10/5/8 -- Amitav Ghosh, author of In an Antique Land (IAAL), 1992, was recently in Cairo for an Arab Writers Union conference, where I interviewed him. Ghosh's second novel, The Shadow Lines, in 1988, won the Sahitya Akademi Award, India's most prestigious literary award. Since then, he has published The Calcutta Chromosome (1997), The Glass Palace (2000), The Imam and the Indian (2002), and done fieldwork in Cambodia. Ghosh's latest work of fiction, The Hungry Tide (2004) is a story of adventure and unlikely love, identity and history, set in the Sundarban Islands in the Bay of Bengal. He was awarded the Padma Shri Award by the Indian government in 2007. He currently lives in New York and teaches at Columbia University.
The cause of East-West understanding has been well served by novelist, anthropologist and essayist Amitav Ghosh. In a review in The New York Times, Pankaj Mishra describes Ghosh as one of few postcolonial writers "to have expressed in his work a developing awareness of the aspirations, defeats and disappointments of colonized peoples as they figure out their place in the world." He is clearly on a mission these days to fight the escalation of words and arms between East and West, particularly between Islam and the West.
Q: Why is Islam attacked so much in America?
A: America's knowledge of the world is slight at best. It attacks everything that is not familiar.
Q: Is there an Indian-Arab cultural link?
A: There are so many parallels. Mahfouz's situations and characters are instantly recognizable and intimately familiar to Indians, because his entry into understanding them is through their family relations. Family secrets are kept out of sight, in a shrouded place. Mahfouz reveals the elicit facts about them, creating a feeling of truth. He shows them trying to maintain a sense of self-respect in extremes of wealth and poverty.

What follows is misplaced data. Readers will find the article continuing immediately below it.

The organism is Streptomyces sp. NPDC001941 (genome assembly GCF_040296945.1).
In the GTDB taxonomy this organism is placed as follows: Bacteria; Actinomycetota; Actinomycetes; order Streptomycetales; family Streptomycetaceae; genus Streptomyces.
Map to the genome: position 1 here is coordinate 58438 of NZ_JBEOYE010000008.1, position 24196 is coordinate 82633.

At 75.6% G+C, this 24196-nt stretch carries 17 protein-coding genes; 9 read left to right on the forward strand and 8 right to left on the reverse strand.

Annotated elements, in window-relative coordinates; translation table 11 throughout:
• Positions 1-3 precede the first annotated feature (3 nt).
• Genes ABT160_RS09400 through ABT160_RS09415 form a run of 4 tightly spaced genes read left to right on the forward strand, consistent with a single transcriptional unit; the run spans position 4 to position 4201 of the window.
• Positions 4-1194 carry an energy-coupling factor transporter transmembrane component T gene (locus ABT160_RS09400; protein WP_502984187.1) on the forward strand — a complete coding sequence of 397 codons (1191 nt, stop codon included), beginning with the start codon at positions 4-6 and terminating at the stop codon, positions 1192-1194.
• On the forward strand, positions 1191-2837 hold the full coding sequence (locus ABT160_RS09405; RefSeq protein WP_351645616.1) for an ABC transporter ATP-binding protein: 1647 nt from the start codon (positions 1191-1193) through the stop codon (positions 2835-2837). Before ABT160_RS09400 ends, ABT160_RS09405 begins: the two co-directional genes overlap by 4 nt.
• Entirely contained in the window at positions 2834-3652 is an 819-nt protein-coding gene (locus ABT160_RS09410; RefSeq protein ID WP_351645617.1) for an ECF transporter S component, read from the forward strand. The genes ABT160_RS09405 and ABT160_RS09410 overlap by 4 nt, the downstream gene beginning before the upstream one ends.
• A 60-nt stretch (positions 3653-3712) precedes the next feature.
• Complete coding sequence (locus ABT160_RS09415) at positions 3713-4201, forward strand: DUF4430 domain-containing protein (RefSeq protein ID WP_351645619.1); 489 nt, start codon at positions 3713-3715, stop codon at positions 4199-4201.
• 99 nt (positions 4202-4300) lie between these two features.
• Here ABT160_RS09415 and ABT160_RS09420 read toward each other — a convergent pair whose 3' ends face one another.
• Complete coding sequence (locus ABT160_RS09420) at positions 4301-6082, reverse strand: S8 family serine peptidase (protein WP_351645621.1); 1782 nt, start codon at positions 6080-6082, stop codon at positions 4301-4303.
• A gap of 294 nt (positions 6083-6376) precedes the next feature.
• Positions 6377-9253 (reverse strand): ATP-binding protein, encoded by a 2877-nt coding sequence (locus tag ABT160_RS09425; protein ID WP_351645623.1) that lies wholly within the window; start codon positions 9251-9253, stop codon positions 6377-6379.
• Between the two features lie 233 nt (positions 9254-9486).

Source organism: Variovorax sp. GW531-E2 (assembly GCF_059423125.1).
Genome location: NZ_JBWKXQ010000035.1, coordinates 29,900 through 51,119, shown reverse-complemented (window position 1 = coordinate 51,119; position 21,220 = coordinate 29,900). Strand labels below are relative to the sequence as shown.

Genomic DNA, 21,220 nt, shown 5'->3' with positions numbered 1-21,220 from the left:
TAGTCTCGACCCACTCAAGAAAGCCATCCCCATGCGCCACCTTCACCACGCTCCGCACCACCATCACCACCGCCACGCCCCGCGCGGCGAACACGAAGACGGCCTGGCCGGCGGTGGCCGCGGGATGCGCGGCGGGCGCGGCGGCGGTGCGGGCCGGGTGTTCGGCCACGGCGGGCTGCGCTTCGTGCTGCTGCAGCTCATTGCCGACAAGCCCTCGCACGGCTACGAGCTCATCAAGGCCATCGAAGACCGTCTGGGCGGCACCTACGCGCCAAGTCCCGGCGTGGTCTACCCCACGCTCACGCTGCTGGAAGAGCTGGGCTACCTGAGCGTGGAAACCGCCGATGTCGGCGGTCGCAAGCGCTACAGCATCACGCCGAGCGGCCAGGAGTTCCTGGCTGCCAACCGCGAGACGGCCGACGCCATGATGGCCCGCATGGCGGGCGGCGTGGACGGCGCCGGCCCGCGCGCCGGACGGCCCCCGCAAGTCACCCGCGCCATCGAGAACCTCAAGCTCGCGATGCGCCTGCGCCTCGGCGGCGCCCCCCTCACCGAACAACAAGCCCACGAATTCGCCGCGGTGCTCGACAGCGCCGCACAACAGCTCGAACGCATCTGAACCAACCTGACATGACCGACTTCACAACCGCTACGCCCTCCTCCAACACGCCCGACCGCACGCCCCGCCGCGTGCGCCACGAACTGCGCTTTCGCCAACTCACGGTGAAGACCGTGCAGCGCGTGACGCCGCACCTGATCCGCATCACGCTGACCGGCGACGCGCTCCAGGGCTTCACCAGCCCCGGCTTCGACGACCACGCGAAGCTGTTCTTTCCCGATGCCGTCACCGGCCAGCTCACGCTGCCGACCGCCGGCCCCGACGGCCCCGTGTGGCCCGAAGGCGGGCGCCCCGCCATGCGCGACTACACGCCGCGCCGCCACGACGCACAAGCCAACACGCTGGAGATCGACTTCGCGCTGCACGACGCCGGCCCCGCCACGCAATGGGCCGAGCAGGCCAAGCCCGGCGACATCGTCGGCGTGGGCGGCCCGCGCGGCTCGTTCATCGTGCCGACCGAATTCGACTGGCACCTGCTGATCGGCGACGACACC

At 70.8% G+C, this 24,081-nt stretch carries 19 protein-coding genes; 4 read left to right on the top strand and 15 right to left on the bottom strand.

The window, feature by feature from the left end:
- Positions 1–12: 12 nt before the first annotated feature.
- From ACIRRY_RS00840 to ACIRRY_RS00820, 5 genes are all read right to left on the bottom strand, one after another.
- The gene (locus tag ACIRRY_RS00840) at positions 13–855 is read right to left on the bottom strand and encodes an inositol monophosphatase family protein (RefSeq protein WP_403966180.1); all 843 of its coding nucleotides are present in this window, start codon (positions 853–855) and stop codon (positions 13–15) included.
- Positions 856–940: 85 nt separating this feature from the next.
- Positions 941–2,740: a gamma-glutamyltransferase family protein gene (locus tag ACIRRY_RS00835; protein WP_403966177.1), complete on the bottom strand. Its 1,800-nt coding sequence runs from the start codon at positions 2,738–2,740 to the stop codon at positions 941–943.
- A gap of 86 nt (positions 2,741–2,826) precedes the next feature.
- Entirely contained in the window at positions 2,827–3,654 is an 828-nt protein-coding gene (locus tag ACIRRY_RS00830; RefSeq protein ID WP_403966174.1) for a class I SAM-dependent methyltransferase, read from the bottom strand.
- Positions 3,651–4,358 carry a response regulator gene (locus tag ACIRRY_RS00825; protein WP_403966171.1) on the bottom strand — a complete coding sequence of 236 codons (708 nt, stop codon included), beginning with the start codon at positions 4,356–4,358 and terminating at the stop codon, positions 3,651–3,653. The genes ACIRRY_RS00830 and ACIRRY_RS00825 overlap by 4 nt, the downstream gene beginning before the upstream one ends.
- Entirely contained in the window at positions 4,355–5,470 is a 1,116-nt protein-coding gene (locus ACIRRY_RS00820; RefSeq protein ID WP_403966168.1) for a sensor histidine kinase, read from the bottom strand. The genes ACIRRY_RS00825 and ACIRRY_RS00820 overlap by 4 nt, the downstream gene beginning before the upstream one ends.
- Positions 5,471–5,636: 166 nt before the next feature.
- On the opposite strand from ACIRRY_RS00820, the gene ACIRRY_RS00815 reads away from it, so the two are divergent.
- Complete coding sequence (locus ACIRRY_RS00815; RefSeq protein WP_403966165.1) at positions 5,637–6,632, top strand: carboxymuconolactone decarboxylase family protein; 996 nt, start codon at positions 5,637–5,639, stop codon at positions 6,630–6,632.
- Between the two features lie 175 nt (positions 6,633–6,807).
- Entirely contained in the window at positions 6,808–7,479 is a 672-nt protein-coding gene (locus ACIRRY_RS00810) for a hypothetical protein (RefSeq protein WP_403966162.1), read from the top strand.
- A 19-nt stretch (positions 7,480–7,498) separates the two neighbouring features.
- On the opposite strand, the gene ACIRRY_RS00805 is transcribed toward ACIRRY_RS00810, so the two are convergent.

These questions were appropriate as an entree to Ghosh's lecture, which was about to begin in the newly renovated Arab Writers' Union (AWU) complex in Cairo's magnificent Citadel. The AWU headquarters are now back in Cairo after a hiatus following the peace agreement with Israel, when it moved to Damascus. Ghosh was greeted warmly and launched into a provocative and entertaining meditation on what he called "xenophilia -- an affinity for strangers", which he described as very deep but rarely acknowledged in human psychology. It was at the heart of the nonaligned movement, with whole nations taking pride in the transnational friendships of their leaders, such as Nehru, Sukarno, and Nasser. Ghosh even added Mao Tse-tung to the list. Roads were named after leaders from other continents, a gesture not without meaning, for where, he asked, are such names in London or New York? He asserted that contrary to popular acceptance, the real cosmpolitanism is found in the Third World, not the sophisticated West, despite its plethora of globe-trotting businessmen and tourists, touring the Holy Land or Pyramids, oblivious to the real lives of the locals.
His best know work is undoubtedly In an Antique Land (IAAL), his intimate and fascinating account of his field work for his Oxford University anthropology degree and his fascination with an obscure 14th century Jewish merchant and his slave, now considered a must-read for anyone interested in Egypt. His lectures in Cairo harked back to this classic of travel, anthropology, history, philosophy. "It is hard to categorize my writing, which falls between genres."
He thanks the spirit of xenophilia cultivated by the nonaligned movement for his opportunity as a simple Indian to clear the diplomatic hurdles and lose himself in a tiny village in the Nile delta in 1980. "I prefer to go to out-of-the-way places in my travels." He clearly remembers his years in Egypt with great nostalgia, and told anecdotes about overcoming communication problems with the villagers by bursting into Hindi film songs when words failed, invariably to be joined by a chorus of villagers who loved the Indian cinema and often knew the words by heart. Despite a total ignorance of things mechanical, he was called on to judge the merits of Indian water pumps, which he solemnly did, thankful that none of them turned out to be defective. Locals were fascinated and appalled by Indian worship of cows and were both solicitous and disdainful of this and other customs, to Ghosh's at times amusement, at times, exasperation.